Very well, if the talented, educated and dedicated Utahns are (or were) not proportionately represented in the freedom rides, the Peace Corps, Vista, the Sierra Club, the ACLU, and so forth, then where are they?  They are in the FBI, the CIA, ITT, the Howard Hughes organization and other such places and institutions that prize unquestioning loyalty and obedience, unfettered by abstract moral scruples or rendered undependable by an unrelinquished moral autonomy.

I believe that I can claim some relevant personal perspective on these matters.  I was born and raised in the LDS Church and began my college education at Brigham Young University.  A great-great-grandfather, Edward Partridge, was the first bishop of the Mormon Church, and he died in Missouri before his fortieth year, his health broken in his steadfast defense of his church.  Another forbearer, William Clayton, stood at the side of Brigham Young at Emigration Canyon, that summer of 1847.  And there were many others.  In short I have an insider's view.  But I have another view as well.  I was brought up in New York and New Jersey and have lived in Florida, New York City and Wisconsin.  Because I have found my native creed to be scientifically, intellectually and morally inadequate, I have chosen to disassociate myself (though my name is still "on the books").  Thus I am, by choice, an "outsider." But I maintain a continuing interest in the attitudes and mores of the Utahns and the Mormons.  I have lived intermittently in Utah for over thirteen years, seven as a student, four as a philosophy teacher, and additionally as a radio "communicaster" and performing musician.  Thus I believe I am a moderately competent judge of local attitudes.  It happens that I do not find the people here to be more "neighborly" or "cooperative" than, say in Milwaukee, Wisconsin.  But then, when my wife and I returned to Utah we did not successfully pass the first test when we were asked (almost inevitably and early-on) "Are you a member of THE CHURCH?"  (Such a question never arose in Wisconsin).  We are cordial and cheerful with our "home teachers," though we avoid discussing our beliefs with them and routinely but politely decline their invitations to "come to church sometime." We do have some close and enduring friendships here, but find that we have to search them out.  In short, I can well understand your contentment and pleasure with the "neighborliness" of the Utahns.  But then, you are on the inside.  You don't quite see it our way.  We are not, in the sense deemed most important here, really "neighbors."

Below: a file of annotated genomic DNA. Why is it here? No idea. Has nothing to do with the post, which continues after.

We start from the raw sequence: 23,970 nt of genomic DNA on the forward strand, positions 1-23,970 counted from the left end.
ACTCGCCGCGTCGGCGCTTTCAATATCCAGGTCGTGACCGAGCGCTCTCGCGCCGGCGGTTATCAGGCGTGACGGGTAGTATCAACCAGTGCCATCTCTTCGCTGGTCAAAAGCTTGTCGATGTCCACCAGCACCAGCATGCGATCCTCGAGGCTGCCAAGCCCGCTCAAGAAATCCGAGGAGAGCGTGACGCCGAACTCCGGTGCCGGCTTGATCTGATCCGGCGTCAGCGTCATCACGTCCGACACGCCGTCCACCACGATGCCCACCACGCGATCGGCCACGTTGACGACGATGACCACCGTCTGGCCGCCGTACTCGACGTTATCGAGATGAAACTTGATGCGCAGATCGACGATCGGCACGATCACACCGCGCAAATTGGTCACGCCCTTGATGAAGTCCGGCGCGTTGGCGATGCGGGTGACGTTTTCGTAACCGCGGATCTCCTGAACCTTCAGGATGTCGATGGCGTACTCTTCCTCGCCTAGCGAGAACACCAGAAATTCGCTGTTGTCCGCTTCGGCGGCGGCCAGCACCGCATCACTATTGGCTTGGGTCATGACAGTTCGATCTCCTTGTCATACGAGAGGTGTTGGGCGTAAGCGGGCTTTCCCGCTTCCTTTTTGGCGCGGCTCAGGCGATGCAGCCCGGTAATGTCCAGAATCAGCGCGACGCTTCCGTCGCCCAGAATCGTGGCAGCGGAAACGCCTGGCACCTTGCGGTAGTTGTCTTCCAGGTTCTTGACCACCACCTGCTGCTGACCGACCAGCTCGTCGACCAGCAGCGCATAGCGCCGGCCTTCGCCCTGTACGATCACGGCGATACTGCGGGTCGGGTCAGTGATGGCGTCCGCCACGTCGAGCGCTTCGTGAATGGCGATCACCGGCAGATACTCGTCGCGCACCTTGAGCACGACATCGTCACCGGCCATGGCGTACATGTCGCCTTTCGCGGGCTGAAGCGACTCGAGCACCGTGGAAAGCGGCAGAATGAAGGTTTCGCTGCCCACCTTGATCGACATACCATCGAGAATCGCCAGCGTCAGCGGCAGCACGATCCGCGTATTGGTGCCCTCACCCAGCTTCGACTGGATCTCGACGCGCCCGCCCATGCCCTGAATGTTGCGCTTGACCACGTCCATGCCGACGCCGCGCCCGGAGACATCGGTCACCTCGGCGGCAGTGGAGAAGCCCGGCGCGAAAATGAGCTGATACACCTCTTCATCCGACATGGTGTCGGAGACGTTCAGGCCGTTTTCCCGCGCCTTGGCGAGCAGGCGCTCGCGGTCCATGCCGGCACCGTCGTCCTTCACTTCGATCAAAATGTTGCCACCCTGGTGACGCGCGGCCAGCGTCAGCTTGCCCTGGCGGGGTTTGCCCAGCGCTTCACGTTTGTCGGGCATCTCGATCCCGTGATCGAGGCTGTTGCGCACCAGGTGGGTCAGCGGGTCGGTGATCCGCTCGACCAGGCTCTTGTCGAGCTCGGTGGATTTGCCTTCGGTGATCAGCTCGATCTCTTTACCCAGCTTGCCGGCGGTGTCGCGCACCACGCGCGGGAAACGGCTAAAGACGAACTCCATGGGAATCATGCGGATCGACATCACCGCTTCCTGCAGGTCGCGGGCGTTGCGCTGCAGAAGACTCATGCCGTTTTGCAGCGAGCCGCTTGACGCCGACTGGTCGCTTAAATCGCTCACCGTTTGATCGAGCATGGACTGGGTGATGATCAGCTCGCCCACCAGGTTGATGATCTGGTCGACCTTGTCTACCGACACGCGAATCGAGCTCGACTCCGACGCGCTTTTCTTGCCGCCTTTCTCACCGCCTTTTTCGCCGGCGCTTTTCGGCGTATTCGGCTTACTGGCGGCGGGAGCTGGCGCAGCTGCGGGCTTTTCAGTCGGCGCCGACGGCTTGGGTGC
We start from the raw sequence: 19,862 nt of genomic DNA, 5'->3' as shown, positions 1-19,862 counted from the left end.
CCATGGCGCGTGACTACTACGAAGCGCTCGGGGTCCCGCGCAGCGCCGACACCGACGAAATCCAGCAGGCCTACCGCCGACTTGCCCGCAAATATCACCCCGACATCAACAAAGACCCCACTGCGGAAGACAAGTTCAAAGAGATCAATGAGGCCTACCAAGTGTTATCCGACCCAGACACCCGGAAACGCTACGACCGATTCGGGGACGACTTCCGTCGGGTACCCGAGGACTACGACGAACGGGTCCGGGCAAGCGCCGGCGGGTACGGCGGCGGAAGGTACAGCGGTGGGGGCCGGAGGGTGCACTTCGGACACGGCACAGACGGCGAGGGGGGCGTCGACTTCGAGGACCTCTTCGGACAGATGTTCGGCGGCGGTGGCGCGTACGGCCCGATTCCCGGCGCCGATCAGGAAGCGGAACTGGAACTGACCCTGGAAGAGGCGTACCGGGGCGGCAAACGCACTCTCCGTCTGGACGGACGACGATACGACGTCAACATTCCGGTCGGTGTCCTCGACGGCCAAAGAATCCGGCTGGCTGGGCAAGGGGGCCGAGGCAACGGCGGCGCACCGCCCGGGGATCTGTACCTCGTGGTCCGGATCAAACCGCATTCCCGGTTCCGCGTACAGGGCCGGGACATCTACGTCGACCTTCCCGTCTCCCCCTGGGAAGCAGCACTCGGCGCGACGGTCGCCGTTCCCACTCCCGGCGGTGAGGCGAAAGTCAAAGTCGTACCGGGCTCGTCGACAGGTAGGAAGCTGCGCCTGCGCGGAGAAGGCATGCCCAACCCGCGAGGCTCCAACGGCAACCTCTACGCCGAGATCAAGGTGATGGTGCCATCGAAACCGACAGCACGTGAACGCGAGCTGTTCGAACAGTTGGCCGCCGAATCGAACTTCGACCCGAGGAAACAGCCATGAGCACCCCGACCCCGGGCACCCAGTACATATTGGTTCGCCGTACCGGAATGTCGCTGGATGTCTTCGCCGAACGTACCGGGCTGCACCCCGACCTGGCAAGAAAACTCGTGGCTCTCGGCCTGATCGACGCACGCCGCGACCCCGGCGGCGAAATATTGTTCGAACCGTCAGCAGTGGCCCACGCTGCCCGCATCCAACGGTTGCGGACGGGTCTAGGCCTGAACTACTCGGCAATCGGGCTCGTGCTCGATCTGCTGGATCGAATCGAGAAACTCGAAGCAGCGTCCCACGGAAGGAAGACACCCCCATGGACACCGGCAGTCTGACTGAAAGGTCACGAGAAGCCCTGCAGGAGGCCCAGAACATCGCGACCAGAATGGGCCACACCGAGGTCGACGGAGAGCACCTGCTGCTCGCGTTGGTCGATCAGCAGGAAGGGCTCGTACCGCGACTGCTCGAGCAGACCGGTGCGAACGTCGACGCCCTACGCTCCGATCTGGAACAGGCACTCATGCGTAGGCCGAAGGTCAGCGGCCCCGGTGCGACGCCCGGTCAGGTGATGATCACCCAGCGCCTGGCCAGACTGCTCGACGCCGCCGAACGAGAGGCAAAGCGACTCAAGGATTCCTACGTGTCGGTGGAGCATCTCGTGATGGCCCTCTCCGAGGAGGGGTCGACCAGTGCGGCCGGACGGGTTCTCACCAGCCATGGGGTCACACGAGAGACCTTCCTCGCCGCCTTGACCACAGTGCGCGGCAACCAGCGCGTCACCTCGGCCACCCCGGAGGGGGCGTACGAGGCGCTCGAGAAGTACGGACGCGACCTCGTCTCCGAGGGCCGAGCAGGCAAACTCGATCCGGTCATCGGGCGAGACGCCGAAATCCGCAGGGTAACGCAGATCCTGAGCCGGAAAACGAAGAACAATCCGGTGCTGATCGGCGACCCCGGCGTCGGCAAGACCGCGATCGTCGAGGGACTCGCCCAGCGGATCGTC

I could go on -- and on.  But you have before you a sketch at least of what I mean when I say the Utah is "something" (note, please, the qualifier) "of a moral backwater." I did not say, nor do I believe, that Utahns and Mormons are without many morally redeeming features.  The "great deal of concern about personal "sin", of which I wrote, has many positive consequences.  For example, I like to jog a mile or so each night at about ten PM and sometimes later.  I would not do this in the back streets of Manhattan, where I lived for several years.  The "profound emphasis on the family" is a marvelous feature of the local culture, albeit, like any virtue, it can become a vice in excess (cf.  the Emmanuel David family and the John Singer family).  And while I applaud the emphasis on the quality of family life, I have deep misgivings about the emphasis on the quantity thereof -- and the attendant indifference to the serious problem of overpopulation.  But now I am beginning to carp again.  Suffice it to say that if I were to become snowbound on an automobile trip, I could think of few safer and more hospitable places than in the middle of a small town in Mormon Country -- provided, that is, I didn't have a Sierra Club decal in the window.  (I don't and we are members.  We took the decal off after some friends had their car windows smashed while on a backpacking trip in Southern Utah).